Swarbrick pointed to the significant advances in government financial reporting but he said it was important not to “overstate” the case as it was by no means where it should be. He said it should be normal for all government entities to be submitting accurate and supported accounts on time for audit and for unqualified opinions to be given. But he pointed to the legacy problems of asset values, the pension and healthcare liabilities and numerous other issues that are still undermining the quality of the accounts. But there was no doubt, given the terrible starting point, the significant effort to address the problem had resulted in noticeable progress.

But the amount of time, effort and resources spent on addressing the situation was one of the biggest disappointments during his tenure in Cayman as it seriously limited the work of his office to conduct public audits on much wider issues than the fundamentals of financial reporting. With so many challenges in government, Swarbrick said he regretted the fact that many of the subject areas he wanted to look at were sacrificed for the sake of getting the public accounts on track.

Check back to CNS later for more from the auditor ahead of his departure and the release of another damning audit report this Friday.

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Category: Government Finance, Government oversight, Politics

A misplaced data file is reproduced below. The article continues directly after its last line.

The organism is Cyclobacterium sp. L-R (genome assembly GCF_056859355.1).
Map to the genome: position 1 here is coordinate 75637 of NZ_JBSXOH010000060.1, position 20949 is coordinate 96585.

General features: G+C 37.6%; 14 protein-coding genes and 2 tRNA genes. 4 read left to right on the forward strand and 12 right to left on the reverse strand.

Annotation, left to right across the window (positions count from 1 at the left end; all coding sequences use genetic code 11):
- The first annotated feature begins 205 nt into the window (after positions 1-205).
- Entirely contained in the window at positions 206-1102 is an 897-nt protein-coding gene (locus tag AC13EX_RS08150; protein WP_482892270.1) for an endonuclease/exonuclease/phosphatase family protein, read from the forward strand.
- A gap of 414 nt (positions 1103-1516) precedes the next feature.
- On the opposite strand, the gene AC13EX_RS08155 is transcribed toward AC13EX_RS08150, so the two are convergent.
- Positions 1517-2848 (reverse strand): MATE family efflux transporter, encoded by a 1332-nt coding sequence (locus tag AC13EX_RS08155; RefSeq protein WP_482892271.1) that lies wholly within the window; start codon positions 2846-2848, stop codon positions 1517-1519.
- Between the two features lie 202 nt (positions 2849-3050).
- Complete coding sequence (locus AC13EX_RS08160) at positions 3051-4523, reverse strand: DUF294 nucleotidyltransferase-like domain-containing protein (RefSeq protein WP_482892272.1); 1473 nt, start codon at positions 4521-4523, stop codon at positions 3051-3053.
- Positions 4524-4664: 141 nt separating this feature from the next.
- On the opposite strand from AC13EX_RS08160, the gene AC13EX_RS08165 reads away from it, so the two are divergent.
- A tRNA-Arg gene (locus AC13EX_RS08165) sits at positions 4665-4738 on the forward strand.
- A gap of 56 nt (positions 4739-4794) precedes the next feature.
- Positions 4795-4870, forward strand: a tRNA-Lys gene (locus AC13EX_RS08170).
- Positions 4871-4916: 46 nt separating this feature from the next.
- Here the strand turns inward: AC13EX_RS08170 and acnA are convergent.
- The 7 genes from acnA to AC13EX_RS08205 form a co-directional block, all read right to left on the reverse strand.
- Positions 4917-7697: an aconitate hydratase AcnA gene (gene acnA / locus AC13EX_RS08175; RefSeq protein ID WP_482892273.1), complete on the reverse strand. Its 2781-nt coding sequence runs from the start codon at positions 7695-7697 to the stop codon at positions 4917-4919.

Comments (17)

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  1. Anonymous says:

    This country has a lot of money passing thru our banks. More then most along with the hedge funds. Any department that cannot produce a fiscal accountibilty on how money is spent is delequint of carrying forth it’s duties and has cast a shadow of corruption over them. The CI Government cannot make a budget without knowing how and why money is spent. There are too many tuna fish smelling things going on. The Security Centre being contracted without due diligence is a big concearn. The way the tendering process is being circumvented or ignored is a big concern as millions of dollars are being spent and going into the coffers of this company no matter how big of a failure the service They provide proves. We have seen strange things before like road work contracts being awarded and private drives paved. This bears looking into. Can CNS get a full accounting of costs, tenders etc of all Government work that is performed my the Security Centre?




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  2. Anonymous says:

    It’s such an onerous, thankless but necessary task; sadly, one which will always be relentlessly criticised by those who benefit from the underhand and corrupt practices that seem so rife within Cayman, particularly in Government. Well done AG, you did a great job.




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    • Anonymous says:

      Thanks Mr. Auditor general…..the more Mackeeva squealed the more we realized you were doing your job.




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  3. Reality Check says:

    HELLO CAYMAN ADVERSE OPINIONS ARE VERY BAD for audits.

    Especially if this is the first full set of consolidated accounts sign off for 2013/14. In the real world there are consequences, clear accountability and firings so do not get excited and throw a national holiday just yet there is lots of work to be done.




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  4. Anonymous says: